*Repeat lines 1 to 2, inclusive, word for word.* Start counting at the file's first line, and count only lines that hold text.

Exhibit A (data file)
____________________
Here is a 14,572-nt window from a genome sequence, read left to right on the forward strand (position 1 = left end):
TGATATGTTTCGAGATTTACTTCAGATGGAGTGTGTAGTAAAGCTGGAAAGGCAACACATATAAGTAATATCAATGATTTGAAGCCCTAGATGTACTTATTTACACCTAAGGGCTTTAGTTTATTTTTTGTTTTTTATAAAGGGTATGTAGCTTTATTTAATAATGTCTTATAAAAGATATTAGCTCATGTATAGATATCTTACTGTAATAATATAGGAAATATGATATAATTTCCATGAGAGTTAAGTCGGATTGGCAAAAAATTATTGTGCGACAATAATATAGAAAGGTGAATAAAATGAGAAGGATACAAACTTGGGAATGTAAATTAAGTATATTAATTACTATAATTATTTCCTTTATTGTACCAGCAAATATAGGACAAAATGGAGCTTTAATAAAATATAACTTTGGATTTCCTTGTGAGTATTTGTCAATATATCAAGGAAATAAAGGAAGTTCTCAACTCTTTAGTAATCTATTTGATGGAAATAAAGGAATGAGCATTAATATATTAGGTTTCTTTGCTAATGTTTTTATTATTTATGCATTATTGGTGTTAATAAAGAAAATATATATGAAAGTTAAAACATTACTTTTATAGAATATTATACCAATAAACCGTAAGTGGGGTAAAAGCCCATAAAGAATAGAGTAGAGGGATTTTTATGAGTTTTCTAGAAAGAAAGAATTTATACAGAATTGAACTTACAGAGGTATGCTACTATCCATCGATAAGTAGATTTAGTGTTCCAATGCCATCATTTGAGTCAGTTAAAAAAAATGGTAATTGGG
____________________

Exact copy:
Here is a 14,572-nt window from a genome sequence, read left to right on the forward strand (position 1 = left end):
TGATATGTTTCGAGATTTACTTCAGATGGAGTGTGTAGTAAAGCTGGAAAGGCAACACATATAAGTAATATCAATGATTTGAAGCCCTAGATGTACTTATTTACACCTAAGGGCTTTAGTTTATTTTTTGTTTTTTATAAAGGGTATGTAGCTTTATTTAATAATGTCTTATAAAAGATATTAGCTCATGTATAGATATCTTACTGTAATAATATAGGAAATATGATATAATTTCCATGAGAGTTAAGTCGGATTGGCAAAAAATTATTGTGCGACAATAATATAGAAAGGTGAATAAAATGAGAAGGATACAAACTTGGGAATGTAAATTAAGTATATTAATTACTATAATTATTTCCTTTATTGTACCAGCAAATATAGGACAAAATGGAGCTTTAATAAAATATAACTTTGGATTTCCTTGTGAGTATTTGTCAATATATCAAGGAAATAAAGGAAGTTCTCAACTCTTTAGTAATCTATTTGATGGAAATAAAGGAATGAGCATTAATATATTAGGTTTCTTTGCTAATGTTTTTATTATTTATGCATTATTGGTGTTAATAAAGAAAATATATATGAAAGTTAAAACATTACTTTTATAGAATATTATACCAATAAACCGTAAGTGGGGTAAAAGCCCATAAAGAATAGAGTAGAGGGATTTTTATGAGTTTTCTAGAAAGAAAGAATTTATACAGAATTGAACTTACAGAGGTATGCTACTATCCATCGATAAGTAGATTTAGTGTTCCAATGCCATCATTTGAGTCAGTTAAAAAAAATGGTAATTGGG